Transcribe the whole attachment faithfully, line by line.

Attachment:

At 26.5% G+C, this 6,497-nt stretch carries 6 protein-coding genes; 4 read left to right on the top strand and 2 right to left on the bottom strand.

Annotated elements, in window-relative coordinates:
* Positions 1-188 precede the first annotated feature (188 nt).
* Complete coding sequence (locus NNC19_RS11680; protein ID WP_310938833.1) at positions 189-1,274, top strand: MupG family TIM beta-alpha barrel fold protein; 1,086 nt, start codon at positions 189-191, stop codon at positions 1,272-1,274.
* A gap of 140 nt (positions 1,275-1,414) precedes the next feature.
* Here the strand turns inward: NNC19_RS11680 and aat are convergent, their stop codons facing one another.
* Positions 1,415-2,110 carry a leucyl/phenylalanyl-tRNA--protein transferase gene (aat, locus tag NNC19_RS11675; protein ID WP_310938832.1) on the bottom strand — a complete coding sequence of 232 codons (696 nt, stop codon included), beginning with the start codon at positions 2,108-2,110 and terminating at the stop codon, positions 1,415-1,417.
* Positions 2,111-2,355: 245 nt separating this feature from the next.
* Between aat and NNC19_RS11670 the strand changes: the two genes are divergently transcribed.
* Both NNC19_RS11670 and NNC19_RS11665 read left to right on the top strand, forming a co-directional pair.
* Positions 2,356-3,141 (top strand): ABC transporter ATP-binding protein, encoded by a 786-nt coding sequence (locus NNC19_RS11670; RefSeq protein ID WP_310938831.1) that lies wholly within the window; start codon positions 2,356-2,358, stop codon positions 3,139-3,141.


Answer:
At 26.5% G+C, this 6,497-nt stretch carries 6 protein-coding genes; 4 read left to right on the top strand and 2 right to left on the bottom strand.

Annotated elements, in window-relative coordinates:
* Positions 1-188 precede the first annotated feature (188 nt).
* Complete coding sequence (locus NNC19_RS11680; protein ID WP_310938833.1) at positions 189-1,274, top strand: MupG family TIM beta-alpha barrel fold protein; 1,086 nt, start codon at positions 189-191, stop codon at positions 1,272-1,274.
* A gap of 140 nt (positions 1,275-1,414) precedes the next feature.
* Here the strand turns inward: NNC19_RS11680 and aat are convergent, their stop codons facing one another.
* Positions 1,415-2,110 carry a leucyl/phenylalanyl-tRNA--protein transferase gene (aat, locus tag NNC19_RS11675; protein ID WP_310938832.1) on the bottom strand — a complete coding sequence of 232 codons (696 nt, stop codon included), beginning with the start codon at positions 2,108-2,110 and terminating at the stop codon, positions 1,415-1,417.
* Positions 2,111-2,355: 245 nt separating this feature from the next.
* Between aat and NNC19_RS11670 the strand changes: the two genes are divergently transcribed.
* Both NNC19_RS11670 and NNC19_RS11665 read left to right on the top strand, forming a co-directional pair.
* Positions 2,356-3,141 (top strand): ABC transporter ATP-binding protein, encoded by a 786-nt coding sequence (locus NNC19_RS11670; RefSeq protein ID WP_310938831.1) that lies wholly within the window; start codon positions 2,356-2,358, stop codon positions 3,139-3,141.